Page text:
THE application of robotics and automation in the red meat processing industry continues to gather pace, with the latest technology – automated guided vehicles – now installed and working in a Queensland meat plant.
Automated guided vehicles, or AGVs, join existing automation systems like centralised robotic palletising and robotic rib-cutting machines.
As this short video shows, an early installation of the AGVs has been made at Kilcoy Pastoral Co’s grainfed export beef plant north of Brisbane. Replacing conventional forklifts, they work in a similar fashion as self-guided road vehicles and driverless tractors, now beginning to emerge.
In the example seen in this video, a fleet of 12 AGVs collect completed pallet loads built by Kilcoy’s four large robotic palletising machines, get each load shrink-wrapped, checked against bar codes for accuracy, attach documentation, and transport each pallet of beef to the loading dock for transfer into a shipping container or refrigerated vehicle.
Scott Automation says its Automated Guided Vehicles can operate 24 hours a day, seven days a week, 365 days a year, meaning a constant flow of production on the work floor, and providing increased production, safety and plant efficiency.
The vehicles periodically return to docking stations to re-charge their electric batteries – all without human intervention.
“Automated Guided Vehicles provide a cost effective automated materials handling solution to transport pallets, cartons and products throughout a warehouse or manufacturing facility,” Scott says.
“With the ability to be installed into an existing facility, AGV’s provide a safe, cost effective and reliable option.”
Click these links to view Beef Central’s earlier plant automation videos:
DEXA alternatives being examined by processors
Meanwhile, in other recent processing technology developments, Beef Central has become aware of investigations by some processors into alternatives to the much-discussed DEXA X-ray technology for yield assessment.
While every meatworks application is different, in some facilities, it’s been determined that the cost to install DEXA may be considerably higher than what was earlier anticipated – up to $3 million in one example discussed with Beef Central.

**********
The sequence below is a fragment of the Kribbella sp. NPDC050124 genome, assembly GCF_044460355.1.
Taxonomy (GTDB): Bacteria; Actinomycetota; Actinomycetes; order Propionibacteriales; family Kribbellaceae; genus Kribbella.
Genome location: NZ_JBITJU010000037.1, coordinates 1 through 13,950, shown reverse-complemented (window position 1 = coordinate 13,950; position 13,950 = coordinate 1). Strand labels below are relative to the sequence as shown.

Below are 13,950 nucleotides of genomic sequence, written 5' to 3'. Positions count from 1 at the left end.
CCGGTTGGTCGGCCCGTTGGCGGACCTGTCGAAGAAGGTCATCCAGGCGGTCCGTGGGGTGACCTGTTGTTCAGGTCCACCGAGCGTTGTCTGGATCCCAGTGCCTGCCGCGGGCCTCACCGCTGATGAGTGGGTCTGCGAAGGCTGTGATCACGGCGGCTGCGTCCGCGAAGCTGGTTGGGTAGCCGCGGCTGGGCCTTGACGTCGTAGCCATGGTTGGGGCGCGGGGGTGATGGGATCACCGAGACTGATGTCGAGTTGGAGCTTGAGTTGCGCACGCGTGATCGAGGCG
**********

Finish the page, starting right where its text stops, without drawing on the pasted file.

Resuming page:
That inflated cost estimate is due to major changes that would be necessary to accommodate the system on-site, including shifting existing equipment, and the installation of lead-lined chambers and funnels to protect workers from exposure to the system’s X-ray radiation.
That potential cost over-run has sparked processor interest in alternate carcase yield assessment technologies. One of those is German company E&V Technology’s vision camera based systems, which potentially, could be far cheaper, easier and safer to install.
E&V produces two technologies – a rib-eye camera system for quality grading, already widely used in North America, and a second whole carcase yield-assessment camera system. E&V has held patents on video image analysis technology to determine carcase yield since 2001.
An important distinction between E&V’s camera-based vision system and DEXA, however, is that the E&V system is not compatible with robotics – it cannot deliver prescribed cutting lines for robots used for rib scribing of carcases, as DEXA can, for example.
The potential to align yield assessment with introduction of automated rib cutting was one of the key attractions seen with DEXA, under MLA’s roll-out model.
But for processors who for various reasons do not see the potential to hitch yield assessment systems to robotics, cheaper, easier alternatives like E&V’s system may be an answer.
One processor told Beef Central that E&V’s system in its current form was not as accurate in predicting yield as DEXA, which is said to be about 90pc accurate. But given that current manual yield prediction is only about 20pc accurate, any system offering 80pc or better accuracy may be more than adequate for industry purposes, Beef Central was told.
“It’s a matter of determining just how accurate a yield prediction system needs to be, to deliver value to industry,” one processor said.
Because the E&V technology is small and does not require elaborate shielding systems to protect against X-ray radiation leak in surrounding work areas, the cost and ease of installation is likely to be a considerable advantage, Beef Central was told.
An E&V system will be assessed under Australian processing conditions in coming months.
A web search suggests that E&V’s camera/software systems for yield prediction have been implemented as an ‘augmentation tool’ for manual grading in major Canadian beef plants.
“In North America, E+V Technology GmbH (VBG camera) and Research Management Systems, Inc (CVS beef Cam) are the main companies developing these camera/software systems,” one Canadian industry website said.
E&V itself claims to have graded up to 20 million beef carcases for yield, in Europe and Uruguay. Forty yield and quality grading machines are said to be in daily use, in applications analysing up to 450 carcases per hour. The technology relies on a series of cameras, using structured light and triangulation, to deliver 3D measurements of each carcase. More than 200 physical objective measurements are extracted from each carcase during assessment, used to calculate yield information. The technology uses a linear regression equation to calculate a yield prediction for each cut in a carcase, as well as overall carcase yield.
- Beef Central will seek more information once the E&V system has been assessed.